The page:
IT’S BEEN a busy few weeks in Parliament, with many debates about the Brexit process.

In my contribution in the Commons, I made it clear that I respect the result and that I would vote to trigger Article 50. I fear the debate was needlessly curtailed and still too dominated by the pro- and anti-EU camps shouting at each other, rather than seeing how we can work together sensibly to move forwards. But now Article 50 has passed through the Commons, my priority is looking at how the Government handles the negotiations.

Do they have an effective strategy that puts the interest of the people I represent first? The people of Torfaen and across the UK, whether they individually voted to leave or remain, deserve a coherent and effective plan from the Government.

A central priority for me is the protection of the jobs we have in Torfaen that are reliant on our trade with other European countries. I will be playing my full part in Parliament to scrutinise the Government robustly, as their actions will have enormous ramifications for the future of our country.

I will want to ensure that we retain our environmental and consumer protections, and, crucially, workers’ rights. As I said in the Chamber, nobody who voted remain or leave voted for the country to be poorer.

It is for the government to secure the best deal for the UK, and a prosperous future - I will be standing up for the interests of Torfaen in the crucial years ahead.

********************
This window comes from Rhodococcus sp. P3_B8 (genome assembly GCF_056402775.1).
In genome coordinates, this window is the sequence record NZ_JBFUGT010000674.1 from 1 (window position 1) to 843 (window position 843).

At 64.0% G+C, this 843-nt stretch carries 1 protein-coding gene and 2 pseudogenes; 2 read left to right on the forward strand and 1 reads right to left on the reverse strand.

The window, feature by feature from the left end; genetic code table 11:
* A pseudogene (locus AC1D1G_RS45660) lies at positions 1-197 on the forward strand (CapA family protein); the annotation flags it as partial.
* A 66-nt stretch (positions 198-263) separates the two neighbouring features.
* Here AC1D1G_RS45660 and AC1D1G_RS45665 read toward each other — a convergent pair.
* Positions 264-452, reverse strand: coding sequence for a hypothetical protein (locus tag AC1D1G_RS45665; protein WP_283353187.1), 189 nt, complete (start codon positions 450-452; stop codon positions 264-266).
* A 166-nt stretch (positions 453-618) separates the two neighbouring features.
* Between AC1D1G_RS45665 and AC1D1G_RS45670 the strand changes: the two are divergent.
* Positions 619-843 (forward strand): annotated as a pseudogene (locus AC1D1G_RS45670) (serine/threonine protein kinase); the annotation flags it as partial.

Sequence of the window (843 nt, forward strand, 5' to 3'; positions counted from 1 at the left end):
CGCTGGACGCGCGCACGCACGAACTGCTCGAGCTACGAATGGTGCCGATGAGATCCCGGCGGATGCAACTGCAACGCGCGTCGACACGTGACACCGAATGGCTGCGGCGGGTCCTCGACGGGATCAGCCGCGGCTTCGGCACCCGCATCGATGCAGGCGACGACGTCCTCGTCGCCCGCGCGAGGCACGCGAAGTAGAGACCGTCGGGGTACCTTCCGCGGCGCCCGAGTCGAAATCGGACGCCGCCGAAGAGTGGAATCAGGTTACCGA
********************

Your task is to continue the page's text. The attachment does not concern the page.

Of course, Parliament has not just debated Brexit. I’ve raised issues ranging from the relocation of jobs from the Department for Work & Pensions Office in Cwmbran to the Severn Tolls.

I’ve raised the great work of local bands, including my home-town Blaenavon Band, and emphasised the importance of affordable music lessons. In my role as chairman of the All-Party Group on Industrial Heritage, I have started work producing a report on how we best utilise our industrial heritage.

I also helped promote World Cancer Day, focusing on my campaign to make repurposed drugs more widely available.

MP’s local role is so important alongside contributing in Westminster. On February 6, I joined with many other to pay my respects to the 176 men and boys who died at Llanerch Colliery on that day in 1890.

It was great to see such strong support from the local community, as reported in the South Wales Argus. Our local history is something we should keep alive from generation to generation, so that we remember the sacrifices of those who came before us.